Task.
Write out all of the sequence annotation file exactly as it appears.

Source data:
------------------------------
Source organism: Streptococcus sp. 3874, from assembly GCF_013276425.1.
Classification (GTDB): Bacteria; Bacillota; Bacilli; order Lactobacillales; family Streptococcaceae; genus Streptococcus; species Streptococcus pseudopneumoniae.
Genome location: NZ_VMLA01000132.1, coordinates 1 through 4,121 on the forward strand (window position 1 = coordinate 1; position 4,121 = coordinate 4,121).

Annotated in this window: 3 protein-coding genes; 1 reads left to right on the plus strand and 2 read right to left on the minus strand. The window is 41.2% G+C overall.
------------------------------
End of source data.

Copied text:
Source organism: Streptococcus sp. 3874, from assembly GCF_013276425.1.
Classification (GTDB): Bacteria; Bacillota; Bacilli; order Lactobacillales; family Streptococcaceae; genus Streptococcus; species Streptococcus pseudopneumoniae.
Genome location: NZ_VMLA01000132.1, coordinates 1 through 4,121 on the forward strand (window position 1 = coordinate 1; position 4,121 = coordinate 4,121).

Annotated in this window: 3 protein-coding genes; 1 reads left to right on the plus strand and 2 read right to left on the minus strand. The window is 41.2% G+C overall.